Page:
Montblanc was born from the idea of creating an ink pen which contained an integrated ink reservoir, making it ideal for travel. Indeed, it was this idea which led three men to form a company in 1906 with the express aim of creating such pens.
In 1908, the convenience accorded by the pens provided the inspiration for the name of the company and the nomenclature ‘The Simplo Filler Pen Co.’ was chosen. However, only a year later the name ‘Montblanc’ emerged. The highest mountain in Europe provided a wonderful symbol for elevated craftsmanship and an inspired metaphor for the pinnacle of excellence.
The snow-capped logo, with its six tongues representing the glaciers found on the famous mountain, has adorned luxurious writing instruments, premium leather goods and watches since 1913.
The ‘Meisterstück’ fountain pen is arguably the most famous writing instrument ever produced, attracting iconic status. Its name means ‘masterpiece’ and with its black body and stylish gold accents it has been much admired since its release in 1924.
It was after the acquisition of Montblanc by luxury giant Richemont in 1993 that the company entered new market segments, including premium leather goods in 1995 and watches in 1997.
While Hamburg has always been home to the manufacture of Montblanc’s writing instruments, the luxury brand looked to Switzerland to establish its watchmaking operations. In 1997, Montblanc Montre S. A. was established in Le Locle, a district of Switzerland, close to the French border and an area which has a long history of watchmaking excellence.
The first Montblanc watches partnered gold cases with black dials, referencing the famous ‘Meisterstück’ pens. The brand went on to offer a broad range of models, including ladies’s watches incorporating quartz movements.
Early models included chronographs using ETA calibres. Black DLC coated cases later featured on the company’s ‘Sport’ models; a trend which continues to prove popular on some Montblanc models of today.
Minerva, based in Villeret, was a name held in the highest esteem with a rich history dating back to 1858. Richemont acquired this prestigious company in 2006 and later renamed it the ’Institute Minerva de Recherche en Haute Horlogerie’.
The Minerva name has always been synonymous with chronographs and held in the highest esteem for its no-compromise finishing. Under the aegis of Montblanc, the manufacture in Villeret has produced an incredibly diverse collection of models, including monopusher chronographs and tourbillons. The atelier even produces its own balance springs featuring Breguet overcoils. The volumes of watches produced in Villeret is very small owing to the high amount of hand applied techniques used. However, the site has provided a rich source of skills and knowledge which has proved beneficial to the site at Le Locle.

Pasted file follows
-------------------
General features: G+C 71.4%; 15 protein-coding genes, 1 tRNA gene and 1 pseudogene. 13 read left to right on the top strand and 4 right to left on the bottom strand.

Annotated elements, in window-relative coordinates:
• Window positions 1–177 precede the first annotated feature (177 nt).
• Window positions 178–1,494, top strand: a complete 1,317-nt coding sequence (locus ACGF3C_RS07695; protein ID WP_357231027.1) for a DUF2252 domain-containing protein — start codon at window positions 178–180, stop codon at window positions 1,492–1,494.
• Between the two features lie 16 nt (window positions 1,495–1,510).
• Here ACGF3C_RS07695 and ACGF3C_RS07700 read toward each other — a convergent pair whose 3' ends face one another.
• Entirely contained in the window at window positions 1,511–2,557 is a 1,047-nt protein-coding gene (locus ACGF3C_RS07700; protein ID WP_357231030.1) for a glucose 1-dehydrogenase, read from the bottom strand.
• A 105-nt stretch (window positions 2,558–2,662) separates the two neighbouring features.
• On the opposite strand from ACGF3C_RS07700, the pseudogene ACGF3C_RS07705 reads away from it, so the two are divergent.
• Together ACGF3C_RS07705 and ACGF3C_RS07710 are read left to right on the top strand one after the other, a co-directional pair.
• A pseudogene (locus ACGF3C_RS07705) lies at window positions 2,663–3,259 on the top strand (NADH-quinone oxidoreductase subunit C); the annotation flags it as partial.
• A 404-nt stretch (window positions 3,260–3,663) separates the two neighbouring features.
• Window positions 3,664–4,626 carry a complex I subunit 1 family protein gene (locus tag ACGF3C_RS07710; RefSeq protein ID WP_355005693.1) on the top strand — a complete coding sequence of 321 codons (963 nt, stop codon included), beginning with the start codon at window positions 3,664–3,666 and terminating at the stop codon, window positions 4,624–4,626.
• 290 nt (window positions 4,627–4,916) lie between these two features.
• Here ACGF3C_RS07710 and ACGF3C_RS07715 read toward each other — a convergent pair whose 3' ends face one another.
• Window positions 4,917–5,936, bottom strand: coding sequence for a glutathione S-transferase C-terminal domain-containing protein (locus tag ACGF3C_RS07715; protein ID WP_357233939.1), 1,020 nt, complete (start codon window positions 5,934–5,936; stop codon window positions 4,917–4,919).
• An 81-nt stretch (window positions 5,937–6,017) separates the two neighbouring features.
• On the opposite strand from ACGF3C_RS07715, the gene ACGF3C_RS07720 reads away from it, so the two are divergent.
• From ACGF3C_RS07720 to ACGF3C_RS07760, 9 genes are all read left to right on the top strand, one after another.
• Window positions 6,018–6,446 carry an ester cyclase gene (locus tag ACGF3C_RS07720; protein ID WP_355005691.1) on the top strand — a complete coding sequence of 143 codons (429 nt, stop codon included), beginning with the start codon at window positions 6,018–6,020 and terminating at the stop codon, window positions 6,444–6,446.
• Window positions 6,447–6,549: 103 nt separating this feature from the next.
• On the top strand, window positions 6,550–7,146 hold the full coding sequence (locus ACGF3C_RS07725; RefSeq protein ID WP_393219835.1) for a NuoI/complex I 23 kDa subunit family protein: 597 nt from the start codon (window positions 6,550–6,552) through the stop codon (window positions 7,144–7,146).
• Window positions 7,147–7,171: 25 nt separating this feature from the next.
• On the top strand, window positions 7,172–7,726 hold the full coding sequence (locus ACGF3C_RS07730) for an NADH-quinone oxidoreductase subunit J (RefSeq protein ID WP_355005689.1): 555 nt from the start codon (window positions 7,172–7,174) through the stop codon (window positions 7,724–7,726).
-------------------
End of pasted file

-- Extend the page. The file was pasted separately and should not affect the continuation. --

In 2008, Montblanc began producing its Nicolas Rieussec chronographs in Le Locle.
Monsieur Rieussec, a Parisian, created his time writer chronograph in 1921. The device was used to record the times of horses participating in races.
The name chronograph is a combination of the greek words for ‘time’ and ‘to write’, ‘chronos’ and ‘graphein’, respectively. Rieussec’s machine employed two rotating discs which revolved beneath an ink filled hand. Pressing a button released ink onto one of the dials indicating the elapsed period. The links to ink, as well as chronographs, a complication which Montblanc has wholeheartedly embraced, made Rieussec’s invention an ideal source of inspiration for the maison.
While the Montblanc Nicolas Rieussec chronographs do not employ ink to record time, they feature two rotating discs with static hands as an alternative take on conventional chronograph registers.
Montblanc has produced both hand-wound and self-winding manufacture calibres for its unusually styled models. The specification of these movements is particularly impressive, courtesy of the column-wheel chronographs and the mono-push operation of the stopwatch functions.
The finishing of these models, whilst not as high as those found on the Villeret creations, is nevertheless very impressive with much effort expended on polishing parts the wearer will never see.
The appointment of Jerome Lambert as CEO of Montblanc in the latter half of 2013 led to the release of numerous new models, many of which represented incredible value for money.
The Heritage Meisterstück Collection, released in 2014, celebrated the 90th anniversary of the company’s legendary fountain pen and included several references. A perpetual calendar model, normally an expensive complication, evoked huge excitement when it was released with a comparatively modest asking price of £8,500 for the stainless steel version.
While watchmaking has only been part of Montblanc’s history since 1997, it has become an increasingly important element of the company’s product portfolio. Despite its relative short time in watchmaking, Montblanc has displayed an impressive array of skills, evident when handling its timepieces. Today’s Montblanc collection ranges from affordable two-handed watches to ultra-complicated Villeret timepieces with six-figure price tags, highlighting the breathtaking choice the company now offers.